Danziger supports study's formula for gauging "the 1 percent"

April 23, 2012

Sheldon Danziger, director of the National Poverty Center and professor of public policy, was cited in a New York Times op-ed addressing the use of research in framing the public debate over income inequality in America.

A new study by economists Emmanuel Saez of the University of California, Berkeley and Thomas Piketty of the School of Economics in Paris looked at individuals' "market income"—total pre-tax income, not including any transfer payments from government, like unemployment or Social Security—to track the concentration of the nation's wealth.

Looking at tax returns from 1970-2010, Saez and Piketty found that the average pre-tax income for Americans outside the top 10 percent had declined, while the top 0.01 percent saw theirs rise nearly eight-fold. According to the author, "For those in the top 0.01 percent, market income rose from $2.14 million a year in 1970 to $16.27 million in 2010. The gains at the top from 1970 to 2010 stand in contrast to the post-war period from 1945 to 1970 when the share of income going to those at the top fell."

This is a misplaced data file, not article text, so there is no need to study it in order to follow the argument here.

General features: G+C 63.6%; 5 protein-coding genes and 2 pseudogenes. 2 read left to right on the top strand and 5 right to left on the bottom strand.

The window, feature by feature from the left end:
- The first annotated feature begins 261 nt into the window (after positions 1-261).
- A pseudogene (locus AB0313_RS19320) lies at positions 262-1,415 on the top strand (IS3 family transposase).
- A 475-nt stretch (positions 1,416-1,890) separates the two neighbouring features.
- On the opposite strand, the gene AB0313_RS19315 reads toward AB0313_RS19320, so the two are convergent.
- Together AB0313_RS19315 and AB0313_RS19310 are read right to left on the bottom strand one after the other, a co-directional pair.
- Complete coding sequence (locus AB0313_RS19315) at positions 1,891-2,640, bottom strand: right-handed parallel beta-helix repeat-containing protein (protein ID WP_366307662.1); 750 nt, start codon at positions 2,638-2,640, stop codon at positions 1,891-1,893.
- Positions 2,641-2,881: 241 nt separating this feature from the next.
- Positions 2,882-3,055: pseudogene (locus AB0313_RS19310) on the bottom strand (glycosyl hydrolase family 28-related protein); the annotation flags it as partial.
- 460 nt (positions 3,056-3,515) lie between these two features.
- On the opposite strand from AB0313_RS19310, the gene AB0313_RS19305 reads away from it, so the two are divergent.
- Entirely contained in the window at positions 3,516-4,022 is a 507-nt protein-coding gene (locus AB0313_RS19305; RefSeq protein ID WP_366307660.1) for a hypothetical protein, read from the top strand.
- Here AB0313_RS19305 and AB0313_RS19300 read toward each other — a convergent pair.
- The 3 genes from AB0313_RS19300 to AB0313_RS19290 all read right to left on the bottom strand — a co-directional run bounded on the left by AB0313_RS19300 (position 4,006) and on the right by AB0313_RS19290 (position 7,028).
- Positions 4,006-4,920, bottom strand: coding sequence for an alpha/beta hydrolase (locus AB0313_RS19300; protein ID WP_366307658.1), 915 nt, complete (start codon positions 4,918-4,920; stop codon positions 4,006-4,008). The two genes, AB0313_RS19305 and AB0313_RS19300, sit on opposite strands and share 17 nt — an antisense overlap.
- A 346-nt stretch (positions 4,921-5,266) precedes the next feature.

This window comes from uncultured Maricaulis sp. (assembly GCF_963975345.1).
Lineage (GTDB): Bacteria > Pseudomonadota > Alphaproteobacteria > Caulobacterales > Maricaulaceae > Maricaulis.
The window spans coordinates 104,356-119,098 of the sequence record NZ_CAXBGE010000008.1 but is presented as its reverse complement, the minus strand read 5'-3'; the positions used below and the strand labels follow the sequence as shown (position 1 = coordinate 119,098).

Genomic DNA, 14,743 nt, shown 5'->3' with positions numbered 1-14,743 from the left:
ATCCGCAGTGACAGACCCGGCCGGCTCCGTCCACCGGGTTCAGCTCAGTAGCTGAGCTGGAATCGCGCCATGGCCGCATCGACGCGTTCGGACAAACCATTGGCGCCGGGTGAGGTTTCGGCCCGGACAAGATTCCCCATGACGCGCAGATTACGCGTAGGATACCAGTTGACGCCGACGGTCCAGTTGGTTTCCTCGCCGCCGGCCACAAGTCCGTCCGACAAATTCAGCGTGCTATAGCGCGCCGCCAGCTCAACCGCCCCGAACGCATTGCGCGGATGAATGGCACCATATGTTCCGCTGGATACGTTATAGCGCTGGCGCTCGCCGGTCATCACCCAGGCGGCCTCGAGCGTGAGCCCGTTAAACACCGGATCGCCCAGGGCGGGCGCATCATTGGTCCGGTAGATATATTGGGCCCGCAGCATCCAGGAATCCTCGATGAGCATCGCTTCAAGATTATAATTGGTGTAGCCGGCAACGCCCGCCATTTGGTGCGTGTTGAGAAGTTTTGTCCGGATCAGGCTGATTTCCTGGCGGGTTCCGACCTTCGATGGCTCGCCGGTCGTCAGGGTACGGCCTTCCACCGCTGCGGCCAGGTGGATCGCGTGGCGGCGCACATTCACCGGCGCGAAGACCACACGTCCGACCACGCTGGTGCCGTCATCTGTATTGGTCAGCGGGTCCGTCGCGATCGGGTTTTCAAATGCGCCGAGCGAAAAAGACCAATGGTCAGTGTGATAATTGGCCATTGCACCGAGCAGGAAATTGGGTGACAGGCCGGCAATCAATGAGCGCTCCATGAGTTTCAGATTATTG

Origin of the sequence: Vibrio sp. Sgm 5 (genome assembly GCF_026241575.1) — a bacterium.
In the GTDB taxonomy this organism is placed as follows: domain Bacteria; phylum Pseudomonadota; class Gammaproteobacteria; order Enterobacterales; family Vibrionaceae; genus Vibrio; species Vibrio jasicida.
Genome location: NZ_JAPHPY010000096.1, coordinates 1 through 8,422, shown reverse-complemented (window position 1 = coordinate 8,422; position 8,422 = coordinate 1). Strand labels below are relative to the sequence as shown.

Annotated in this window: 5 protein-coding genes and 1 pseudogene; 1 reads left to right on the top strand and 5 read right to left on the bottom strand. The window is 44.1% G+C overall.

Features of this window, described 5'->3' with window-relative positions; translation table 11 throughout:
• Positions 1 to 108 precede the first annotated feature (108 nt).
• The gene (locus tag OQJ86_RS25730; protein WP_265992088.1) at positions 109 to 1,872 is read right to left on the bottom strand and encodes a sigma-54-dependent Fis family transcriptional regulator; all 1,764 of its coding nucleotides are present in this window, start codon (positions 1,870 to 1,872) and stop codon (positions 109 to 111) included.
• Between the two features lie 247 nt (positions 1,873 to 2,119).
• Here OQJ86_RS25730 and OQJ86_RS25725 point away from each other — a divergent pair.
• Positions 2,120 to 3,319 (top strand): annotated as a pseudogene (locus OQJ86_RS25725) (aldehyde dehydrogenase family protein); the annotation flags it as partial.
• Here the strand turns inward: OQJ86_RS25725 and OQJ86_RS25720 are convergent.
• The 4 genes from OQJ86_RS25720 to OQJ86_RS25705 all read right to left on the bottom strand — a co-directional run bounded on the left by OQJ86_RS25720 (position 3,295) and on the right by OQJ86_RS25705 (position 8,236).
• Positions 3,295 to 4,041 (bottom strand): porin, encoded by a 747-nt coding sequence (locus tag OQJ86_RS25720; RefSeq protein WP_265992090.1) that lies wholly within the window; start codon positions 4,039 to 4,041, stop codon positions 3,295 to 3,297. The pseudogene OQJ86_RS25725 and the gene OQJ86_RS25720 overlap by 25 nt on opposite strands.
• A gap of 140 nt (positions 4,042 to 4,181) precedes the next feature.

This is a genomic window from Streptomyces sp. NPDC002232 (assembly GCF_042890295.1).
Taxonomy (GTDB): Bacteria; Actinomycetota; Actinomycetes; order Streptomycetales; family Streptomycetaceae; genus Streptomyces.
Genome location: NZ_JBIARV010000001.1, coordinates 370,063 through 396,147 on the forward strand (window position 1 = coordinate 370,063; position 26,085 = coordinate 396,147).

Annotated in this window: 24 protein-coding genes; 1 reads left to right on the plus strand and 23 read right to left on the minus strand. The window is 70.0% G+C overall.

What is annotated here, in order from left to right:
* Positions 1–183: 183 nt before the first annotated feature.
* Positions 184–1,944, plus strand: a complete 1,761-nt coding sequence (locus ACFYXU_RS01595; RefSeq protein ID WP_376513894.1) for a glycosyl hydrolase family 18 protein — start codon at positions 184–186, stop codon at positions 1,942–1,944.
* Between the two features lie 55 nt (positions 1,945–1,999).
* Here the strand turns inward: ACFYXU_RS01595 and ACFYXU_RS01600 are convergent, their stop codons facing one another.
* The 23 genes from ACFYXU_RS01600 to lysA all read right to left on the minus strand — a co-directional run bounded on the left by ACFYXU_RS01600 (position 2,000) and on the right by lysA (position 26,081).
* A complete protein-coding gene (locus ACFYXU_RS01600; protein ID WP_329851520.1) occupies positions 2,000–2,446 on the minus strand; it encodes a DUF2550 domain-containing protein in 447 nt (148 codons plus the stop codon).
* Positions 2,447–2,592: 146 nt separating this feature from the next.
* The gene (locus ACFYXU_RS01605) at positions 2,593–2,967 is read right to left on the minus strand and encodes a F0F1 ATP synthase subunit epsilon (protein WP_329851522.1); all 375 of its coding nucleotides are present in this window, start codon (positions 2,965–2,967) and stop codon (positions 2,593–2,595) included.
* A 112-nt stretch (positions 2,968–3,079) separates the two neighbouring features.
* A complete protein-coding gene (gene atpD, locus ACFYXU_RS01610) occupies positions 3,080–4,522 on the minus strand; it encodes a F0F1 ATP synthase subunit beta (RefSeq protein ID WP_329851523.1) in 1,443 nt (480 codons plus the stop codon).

In support of the study's methodology and findings, Danziger was quoted as writing, "Only the I.R.S. data have large enough samples to focus on the very rich." Conversely, Danziger noted that the Census Bureau's Current Population Survey also provides data on individual income, but "is too small to examine the top 1 percent."